World’s Biggest Tax Haven You don’t have to be a rocket scientist, a financial wizard or a Meyer Lansky to see a pattern. Washington forces disclosure of secret bank accounts of its citizens or companies abroad, while at the same time lifting control or disclosure inside the United States of private banking accounts. No surprise that such experienced private bankers as London’s Rothschild & Co. have opened offices in Reno Nevada a stone’s throw from Harrah’s and other casinos, and according to Bloomberg, is doing a booming business moving the fortunes of wealthy foreign clients out of offshore havens such as Bermuda, or Switzerland which are subject to the new OECD international disclosure requirements, into Rothschild-run trusts in Nevada, which are exempt from those disclosure rules.
Rothschild & Co. Director, Andrew Penney noted that as a result, the United States today, “is effectively the biggest tax haven in the world.” Today Nevada, Meyer Lansky’s money laundering project of the 1930’s with established legalized gambling, is becoming the “new Switzerland.” Wyoming and South Dakota are close on the heels. One area where America’s institutions are still world class is in devising complex instruments of financial control, asset theft and cyber warfare. The US War on Cash, combined with the US Treasury and IRS war on offshore banking is their latest model. As Washington’s War on Terror had a sinister, hidden agenda, so too does Washington’s War on Cash. It’s something to be avoided at all costs if we human beings are to retain any vestige of sovereignty or autonomy. It will be interesting to see how vigorously Casino mogul Trump moves to close the US tax haven status. What do you bet he doesn’t? journal-neo.org...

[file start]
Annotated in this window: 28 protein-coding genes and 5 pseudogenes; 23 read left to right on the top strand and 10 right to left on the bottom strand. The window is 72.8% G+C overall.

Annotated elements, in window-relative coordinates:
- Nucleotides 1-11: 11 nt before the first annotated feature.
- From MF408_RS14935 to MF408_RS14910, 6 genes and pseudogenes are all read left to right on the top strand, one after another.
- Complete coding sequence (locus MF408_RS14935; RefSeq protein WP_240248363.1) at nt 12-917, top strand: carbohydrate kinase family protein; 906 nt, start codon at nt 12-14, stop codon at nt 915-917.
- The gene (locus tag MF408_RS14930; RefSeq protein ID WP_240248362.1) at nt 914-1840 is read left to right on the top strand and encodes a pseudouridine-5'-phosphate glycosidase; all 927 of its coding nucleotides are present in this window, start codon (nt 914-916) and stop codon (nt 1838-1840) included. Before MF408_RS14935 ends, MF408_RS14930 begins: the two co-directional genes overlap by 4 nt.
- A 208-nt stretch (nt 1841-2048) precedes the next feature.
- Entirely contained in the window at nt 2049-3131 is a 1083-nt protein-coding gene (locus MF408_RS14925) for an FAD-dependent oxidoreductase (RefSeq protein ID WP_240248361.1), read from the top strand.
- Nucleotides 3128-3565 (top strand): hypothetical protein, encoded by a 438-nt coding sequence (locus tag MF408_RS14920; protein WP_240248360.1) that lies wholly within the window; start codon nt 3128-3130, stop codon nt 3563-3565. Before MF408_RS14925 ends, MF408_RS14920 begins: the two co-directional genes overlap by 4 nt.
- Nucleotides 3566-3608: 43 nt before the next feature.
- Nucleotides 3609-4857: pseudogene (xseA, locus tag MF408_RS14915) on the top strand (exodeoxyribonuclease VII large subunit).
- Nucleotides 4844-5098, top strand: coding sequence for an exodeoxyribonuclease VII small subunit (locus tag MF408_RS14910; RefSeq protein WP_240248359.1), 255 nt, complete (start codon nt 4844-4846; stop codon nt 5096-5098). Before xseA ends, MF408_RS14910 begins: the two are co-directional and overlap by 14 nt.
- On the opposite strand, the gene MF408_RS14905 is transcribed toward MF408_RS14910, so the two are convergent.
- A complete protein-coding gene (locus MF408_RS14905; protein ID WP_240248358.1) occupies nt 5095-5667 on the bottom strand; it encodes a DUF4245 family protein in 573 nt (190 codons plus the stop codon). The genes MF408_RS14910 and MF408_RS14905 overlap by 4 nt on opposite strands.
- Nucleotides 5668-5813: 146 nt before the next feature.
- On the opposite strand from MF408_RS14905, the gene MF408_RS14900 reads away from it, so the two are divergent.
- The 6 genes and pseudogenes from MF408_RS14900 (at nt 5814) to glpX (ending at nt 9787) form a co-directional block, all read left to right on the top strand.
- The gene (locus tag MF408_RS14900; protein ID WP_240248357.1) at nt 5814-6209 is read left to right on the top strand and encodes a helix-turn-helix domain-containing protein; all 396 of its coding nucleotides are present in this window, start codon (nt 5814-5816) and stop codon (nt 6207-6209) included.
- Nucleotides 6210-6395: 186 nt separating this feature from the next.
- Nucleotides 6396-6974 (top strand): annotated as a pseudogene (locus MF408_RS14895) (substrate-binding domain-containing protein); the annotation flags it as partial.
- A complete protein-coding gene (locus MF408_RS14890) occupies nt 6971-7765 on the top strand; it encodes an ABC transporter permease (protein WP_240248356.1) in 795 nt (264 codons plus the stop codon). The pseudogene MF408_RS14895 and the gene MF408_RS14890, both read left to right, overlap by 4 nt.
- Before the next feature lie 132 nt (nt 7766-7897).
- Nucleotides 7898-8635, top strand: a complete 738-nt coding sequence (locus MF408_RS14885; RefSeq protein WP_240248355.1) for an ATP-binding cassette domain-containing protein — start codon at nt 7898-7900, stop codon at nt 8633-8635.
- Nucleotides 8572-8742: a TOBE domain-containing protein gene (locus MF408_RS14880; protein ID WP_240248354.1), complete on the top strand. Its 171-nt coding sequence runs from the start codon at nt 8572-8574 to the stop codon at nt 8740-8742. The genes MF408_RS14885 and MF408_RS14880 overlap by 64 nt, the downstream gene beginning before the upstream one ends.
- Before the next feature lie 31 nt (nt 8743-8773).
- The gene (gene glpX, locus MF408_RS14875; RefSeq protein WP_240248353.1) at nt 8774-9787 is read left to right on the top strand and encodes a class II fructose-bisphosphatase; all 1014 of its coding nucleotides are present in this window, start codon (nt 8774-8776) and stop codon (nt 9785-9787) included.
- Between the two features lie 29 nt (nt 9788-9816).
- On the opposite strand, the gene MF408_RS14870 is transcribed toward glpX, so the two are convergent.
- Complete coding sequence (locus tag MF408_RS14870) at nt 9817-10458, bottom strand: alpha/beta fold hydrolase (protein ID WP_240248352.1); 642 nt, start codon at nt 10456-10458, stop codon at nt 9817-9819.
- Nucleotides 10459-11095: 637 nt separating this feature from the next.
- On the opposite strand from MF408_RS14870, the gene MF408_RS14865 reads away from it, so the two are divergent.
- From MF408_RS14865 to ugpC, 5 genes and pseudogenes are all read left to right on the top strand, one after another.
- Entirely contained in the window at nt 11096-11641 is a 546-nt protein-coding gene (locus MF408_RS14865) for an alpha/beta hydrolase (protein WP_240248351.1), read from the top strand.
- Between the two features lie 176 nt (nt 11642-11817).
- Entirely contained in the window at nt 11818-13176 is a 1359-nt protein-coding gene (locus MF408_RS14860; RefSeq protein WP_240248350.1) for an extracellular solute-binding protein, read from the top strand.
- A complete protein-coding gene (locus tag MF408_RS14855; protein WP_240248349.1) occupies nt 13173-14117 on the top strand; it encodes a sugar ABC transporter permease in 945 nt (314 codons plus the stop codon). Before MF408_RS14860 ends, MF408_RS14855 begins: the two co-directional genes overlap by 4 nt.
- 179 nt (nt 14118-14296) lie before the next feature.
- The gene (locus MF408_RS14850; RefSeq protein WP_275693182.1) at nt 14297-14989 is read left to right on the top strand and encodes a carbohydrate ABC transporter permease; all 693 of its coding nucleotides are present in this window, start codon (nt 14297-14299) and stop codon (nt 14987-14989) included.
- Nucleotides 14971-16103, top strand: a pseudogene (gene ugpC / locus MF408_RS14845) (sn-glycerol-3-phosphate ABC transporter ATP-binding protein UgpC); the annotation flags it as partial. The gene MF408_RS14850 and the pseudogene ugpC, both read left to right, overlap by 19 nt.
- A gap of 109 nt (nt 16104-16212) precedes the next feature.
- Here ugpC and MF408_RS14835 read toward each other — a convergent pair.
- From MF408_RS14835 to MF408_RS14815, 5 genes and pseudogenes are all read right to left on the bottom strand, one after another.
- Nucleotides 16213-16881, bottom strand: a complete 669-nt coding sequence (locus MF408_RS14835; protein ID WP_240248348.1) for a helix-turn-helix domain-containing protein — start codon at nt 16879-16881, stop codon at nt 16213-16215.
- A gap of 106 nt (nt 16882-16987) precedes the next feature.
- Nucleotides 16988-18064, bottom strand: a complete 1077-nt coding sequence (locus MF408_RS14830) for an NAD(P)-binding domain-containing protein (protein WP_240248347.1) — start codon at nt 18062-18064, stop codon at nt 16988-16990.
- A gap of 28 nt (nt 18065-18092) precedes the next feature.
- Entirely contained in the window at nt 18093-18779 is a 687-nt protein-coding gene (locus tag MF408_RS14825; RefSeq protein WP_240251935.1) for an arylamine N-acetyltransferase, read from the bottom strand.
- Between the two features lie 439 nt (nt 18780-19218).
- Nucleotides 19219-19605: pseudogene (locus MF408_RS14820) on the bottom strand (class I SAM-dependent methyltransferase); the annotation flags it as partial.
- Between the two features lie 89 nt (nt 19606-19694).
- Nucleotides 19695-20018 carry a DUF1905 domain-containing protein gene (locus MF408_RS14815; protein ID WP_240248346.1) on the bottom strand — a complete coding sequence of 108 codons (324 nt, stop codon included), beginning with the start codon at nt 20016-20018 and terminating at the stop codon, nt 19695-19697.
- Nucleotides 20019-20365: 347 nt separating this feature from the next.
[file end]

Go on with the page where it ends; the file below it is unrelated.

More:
Most people are in debt and don't have cash .Its a piece of plastic that gets them from one pay to the next . I have a card but I only use it to take my money (cash) out of the bank . The norm now is instant deposits by a employer into the employees bank account .The automatic transactions from the bank to other services (electric,phone etc.) is par for the course .Swiping the card at the grocery store or liquor store is easier then carrying the cash and risking getting robbed . It has so many +s that many prefer it . India on the other hand with too few banks would probably work as well as Monsanto's seeds .We know how that turned out but for some reason tptb don't care how it effects lives or maybe they do and just needed a test case before rolling it out elsewhere .
U.S. Attorney General Eric H. Holder Jr. told lawmakers that some financial institutions have become “so large” that it makes it “difficult for us to prosecute them.” Holder’s admission bolsters criticisms that federal prosecutors are deeming some banks “too big to jail,” a charge that lawmakers and consumer advocates have routinely made in the wake of recent bank settlements. Although the government has issued record multimillion-dollar fines in these cases, critics say without criminal charges, the agreements amount to a slap on the wrist.